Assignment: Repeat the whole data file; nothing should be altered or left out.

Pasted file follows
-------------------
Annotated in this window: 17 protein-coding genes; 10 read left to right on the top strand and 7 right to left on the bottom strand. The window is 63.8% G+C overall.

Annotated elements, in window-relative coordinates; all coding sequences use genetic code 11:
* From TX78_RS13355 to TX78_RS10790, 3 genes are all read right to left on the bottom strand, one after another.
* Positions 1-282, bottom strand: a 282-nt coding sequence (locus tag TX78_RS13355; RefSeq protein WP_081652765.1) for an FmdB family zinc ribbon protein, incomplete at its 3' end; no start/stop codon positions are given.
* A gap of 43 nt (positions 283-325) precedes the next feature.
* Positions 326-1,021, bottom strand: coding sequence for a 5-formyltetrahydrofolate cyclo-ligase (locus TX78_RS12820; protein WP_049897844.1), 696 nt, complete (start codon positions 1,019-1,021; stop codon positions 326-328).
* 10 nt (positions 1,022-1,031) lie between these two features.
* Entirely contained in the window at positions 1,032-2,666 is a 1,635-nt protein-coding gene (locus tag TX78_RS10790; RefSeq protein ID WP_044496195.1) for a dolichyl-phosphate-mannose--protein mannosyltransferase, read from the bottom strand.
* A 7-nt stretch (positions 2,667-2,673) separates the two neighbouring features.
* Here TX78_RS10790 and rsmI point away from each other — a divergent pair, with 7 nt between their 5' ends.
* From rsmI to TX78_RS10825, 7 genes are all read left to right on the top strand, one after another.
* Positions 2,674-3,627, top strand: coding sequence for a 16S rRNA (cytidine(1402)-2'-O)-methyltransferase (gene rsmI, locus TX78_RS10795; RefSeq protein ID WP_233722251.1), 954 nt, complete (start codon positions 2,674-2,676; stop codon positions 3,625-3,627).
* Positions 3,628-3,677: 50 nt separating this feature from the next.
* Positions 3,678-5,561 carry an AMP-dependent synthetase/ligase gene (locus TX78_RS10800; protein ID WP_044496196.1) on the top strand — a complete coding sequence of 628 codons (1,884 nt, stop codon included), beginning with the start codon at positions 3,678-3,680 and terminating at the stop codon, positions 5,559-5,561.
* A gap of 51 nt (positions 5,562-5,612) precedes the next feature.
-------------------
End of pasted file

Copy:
Annotated in this window: 17 protein-coding genes; 10 read left to right on the top strand and 7 right to left on the bottom strand. The window is 63.8% G+C overall.

Annotated elements, in window-relative coordinates; all coding sequences use genetic code 11:
* From TX78_RS13355 to TX78_RS10790, 3 genes are all read right to left on the bottom strand, one after another.
* Positions 1-282, bottom strand: a 282-nt coding sequence (locus tag TX78_RS13355; RefSeq protein WP_081652765.1) for an FmdB family zinc ribbon protein, incomplete at its 3' end; no start/stop codon positions are given.
* A gap of 43 nt (positions 283-325) precedes the next feature.
* Positions 326-1,021, bottom strand: coding sequence for a 5-formyltetrahydrofolate cyclo-ligase (locus TX78_RS12820; protein WP_049897844.1), 696 nt, complete (start codon positions 1,019-1,021; stop codon positions 326-328).
* 10 nt (positions 1,022-1,031) lie between these two features.
* Entirely contained in the window at positions 1,032-2,666 is a 1,635-nt protein-coding gene (locus tag TX78_RS10790; RefSeq protein ID WP_044496195.1) for a dolichyl-phosphate-mannose--protein mannosyltransferase, read from the bottom strand.
* A 7-nt stretch (positions 2,667-2,673) separates the two neighbouring features.
* Here TX78_RS10790 and rsmI point away from each other — a divergent pair, with 7 nt between their 5' ends.
* From rsmI to TX78_RS10825, 7 genes are all read left to right on the top strand, one after another.
* Positions 2,674-3,627, top strand: coding sequence for a 16S rRNA (cytidine(1402)-2'-O)-methyltransferase (gene rsmI, locus TX78_RS10795; RefSeq protein ID WP_233722251.1), 954 nt, complete (start codon positions 2,674-2,676; stop codon positions 3,625-3,627).
* Positions 3,628-3,677: 50 nt separating this feature from the next.
* Positions 3,678-5,561 carry an AMP-dependent synthetase/ligase gene (locus TX78_RS10800; protein ID WP_044496196.1) on the top strand — a complete coding sequence of 628 codons (1,884 nt, stop codon included), beginning with the start codon at positions 3,678-3,680 and terminating at the stop codon, positions 5,559-5,561.
* A gap of 51 nt (positions 5,562-5,612) precedes the next feature.